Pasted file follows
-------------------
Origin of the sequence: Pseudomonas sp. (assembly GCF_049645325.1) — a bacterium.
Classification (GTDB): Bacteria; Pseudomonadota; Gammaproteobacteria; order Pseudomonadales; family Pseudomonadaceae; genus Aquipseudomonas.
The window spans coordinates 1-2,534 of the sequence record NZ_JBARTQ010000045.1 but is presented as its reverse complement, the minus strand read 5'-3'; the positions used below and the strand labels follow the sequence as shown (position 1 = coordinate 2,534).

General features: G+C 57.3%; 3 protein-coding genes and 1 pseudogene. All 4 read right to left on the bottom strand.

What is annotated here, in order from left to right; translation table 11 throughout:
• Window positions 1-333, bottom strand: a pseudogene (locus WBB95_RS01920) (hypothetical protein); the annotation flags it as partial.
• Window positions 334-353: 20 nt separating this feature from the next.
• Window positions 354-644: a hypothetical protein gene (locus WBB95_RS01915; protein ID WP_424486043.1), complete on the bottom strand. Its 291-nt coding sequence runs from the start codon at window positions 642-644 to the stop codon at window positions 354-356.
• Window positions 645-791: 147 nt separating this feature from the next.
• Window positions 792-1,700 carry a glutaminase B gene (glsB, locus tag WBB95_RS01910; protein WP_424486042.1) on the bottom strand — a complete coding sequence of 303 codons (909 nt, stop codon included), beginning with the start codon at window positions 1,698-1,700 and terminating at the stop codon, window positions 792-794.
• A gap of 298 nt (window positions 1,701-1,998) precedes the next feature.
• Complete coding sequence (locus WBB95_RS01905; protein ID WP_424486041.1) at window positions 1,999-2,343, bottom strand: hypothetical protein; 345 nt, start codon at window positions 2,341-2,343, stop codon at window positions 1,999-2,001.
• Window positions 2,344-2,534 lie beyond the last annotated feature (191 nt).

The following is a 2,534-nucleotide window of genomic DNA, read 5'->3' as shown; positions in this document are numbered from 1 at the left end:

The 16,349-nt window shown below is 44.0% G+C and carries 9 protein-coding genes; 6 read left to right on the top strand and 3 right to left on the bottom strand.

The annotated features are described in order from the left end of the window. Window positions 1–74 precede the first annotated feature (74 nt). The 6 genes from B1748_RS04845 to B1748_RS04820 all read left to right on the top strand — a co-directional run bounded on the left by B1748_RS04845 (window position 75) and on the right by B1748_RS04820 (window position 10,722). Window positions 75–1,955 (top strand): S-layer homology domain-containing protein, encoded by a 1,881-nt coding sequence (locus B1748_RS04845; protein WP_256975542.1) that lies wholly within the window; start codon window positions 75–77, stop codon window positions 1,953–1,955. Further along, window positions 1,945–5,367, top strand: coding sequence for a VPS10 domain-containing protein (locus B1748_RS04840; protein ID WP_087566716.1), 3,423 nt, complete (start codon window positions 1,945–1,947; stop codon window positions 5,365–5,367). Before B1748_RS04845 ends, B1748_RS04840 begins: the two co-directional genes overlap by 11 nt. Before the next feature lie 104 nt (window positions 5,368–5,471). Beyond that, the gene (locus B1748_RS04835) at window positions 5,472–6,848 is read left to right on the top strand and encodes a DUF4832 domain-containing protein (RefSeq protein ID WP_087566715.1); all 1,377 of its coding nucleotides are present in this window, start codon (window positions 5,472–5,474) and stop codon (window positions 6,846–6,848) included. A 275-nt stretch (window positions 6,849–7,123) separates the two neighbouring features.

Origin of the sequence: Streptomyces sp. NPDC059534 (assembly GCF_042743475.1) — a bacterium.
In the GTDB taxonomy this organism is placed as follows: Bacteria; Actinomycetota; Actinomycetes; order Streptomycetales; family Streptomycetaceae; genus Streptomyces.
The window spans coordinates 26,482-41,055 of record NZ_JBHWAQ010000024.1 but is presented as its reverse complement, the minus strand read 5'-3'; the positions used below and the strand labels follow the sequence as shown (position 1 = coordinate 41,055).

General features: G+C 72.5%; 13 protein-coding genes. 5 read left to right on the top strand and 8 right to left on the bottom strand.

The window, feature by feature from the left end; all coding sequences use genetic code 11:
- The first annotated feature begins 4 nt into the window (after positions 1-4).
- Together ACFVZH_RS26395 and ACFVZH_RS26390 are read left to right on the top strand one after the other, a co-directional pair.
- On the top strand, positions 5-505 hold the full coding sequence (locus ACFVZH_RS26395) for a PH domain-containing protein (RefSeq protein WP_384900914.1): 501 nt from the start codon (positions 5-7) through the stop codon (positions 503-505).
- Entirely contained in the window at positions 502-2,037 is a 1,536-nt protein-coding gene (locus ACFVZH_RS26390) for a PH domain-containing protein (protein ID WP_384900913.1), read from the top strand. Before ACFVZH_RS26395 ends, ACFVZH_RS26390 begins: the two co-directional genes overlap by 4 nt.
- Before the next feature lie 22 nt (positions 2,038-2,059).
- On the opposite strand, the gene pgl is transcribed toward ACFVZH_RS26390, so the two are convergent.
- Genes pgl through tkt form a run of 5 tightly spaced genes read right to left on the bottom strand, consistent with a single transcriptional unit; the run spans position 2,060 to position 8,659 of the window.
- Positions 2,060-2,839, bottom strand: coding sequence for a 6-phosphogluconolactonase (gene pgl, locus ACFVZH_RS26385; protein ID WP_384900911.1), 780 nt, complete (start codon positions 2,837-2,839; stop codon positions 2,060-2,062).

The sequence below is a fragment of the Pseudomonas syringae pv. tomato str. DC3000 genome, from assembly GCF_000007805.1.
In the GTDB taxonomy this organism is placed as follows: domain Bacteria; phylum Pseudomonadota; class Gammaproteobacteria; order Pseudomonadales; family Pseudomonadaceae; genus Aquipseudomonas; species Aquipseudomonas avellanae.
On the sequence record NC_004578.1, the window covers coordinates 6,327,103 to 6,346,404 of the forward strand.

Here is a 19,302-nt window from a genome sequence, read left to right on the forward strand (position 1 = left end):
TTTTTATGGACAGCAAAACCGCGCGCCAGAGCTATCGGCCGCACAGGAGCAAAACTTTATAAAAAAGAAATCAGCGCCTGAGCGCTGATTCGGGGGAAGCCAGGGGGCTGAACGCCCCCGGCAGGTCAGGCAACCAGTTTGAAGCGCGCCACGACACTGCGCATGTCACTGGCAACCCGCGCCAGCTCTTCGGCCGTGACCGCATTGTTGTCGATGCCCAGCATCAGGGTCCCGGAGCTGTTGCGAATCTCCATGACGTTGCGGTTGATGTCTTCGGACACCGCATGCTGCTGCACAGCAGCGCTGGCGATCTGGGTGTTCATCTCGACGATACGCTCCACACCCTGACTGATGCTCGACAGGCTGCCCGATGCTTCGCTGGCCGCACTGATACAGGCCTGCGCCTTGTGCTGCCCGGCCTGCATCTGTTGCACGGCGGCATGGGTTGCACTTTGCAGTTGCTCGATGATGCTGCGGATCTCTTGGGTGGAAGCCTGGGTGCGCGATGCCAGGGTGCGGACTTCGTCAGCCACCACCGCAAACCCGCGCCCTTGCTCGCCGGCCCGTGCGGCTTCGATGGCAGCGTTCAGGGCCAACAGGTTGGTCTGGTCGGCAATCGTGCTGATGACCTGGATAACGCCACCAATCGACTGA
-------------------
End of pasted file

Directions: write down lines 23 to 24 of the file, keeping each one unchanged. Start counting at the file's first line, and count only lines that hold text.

- Together ACFVZH_RS26395 and ACFVZH_RS26390 are read left to right on the top strand one after the other, a co-directional pair.
- On the top strand, positions 5-505 hold the full coding sequence (locus ACFVZH_RS26395) for a PH domain-containing protein (RefSeq protein WP_384900914.1): 501 nt from the start codon (positions 5-7) through the stop codon (positions 503-505).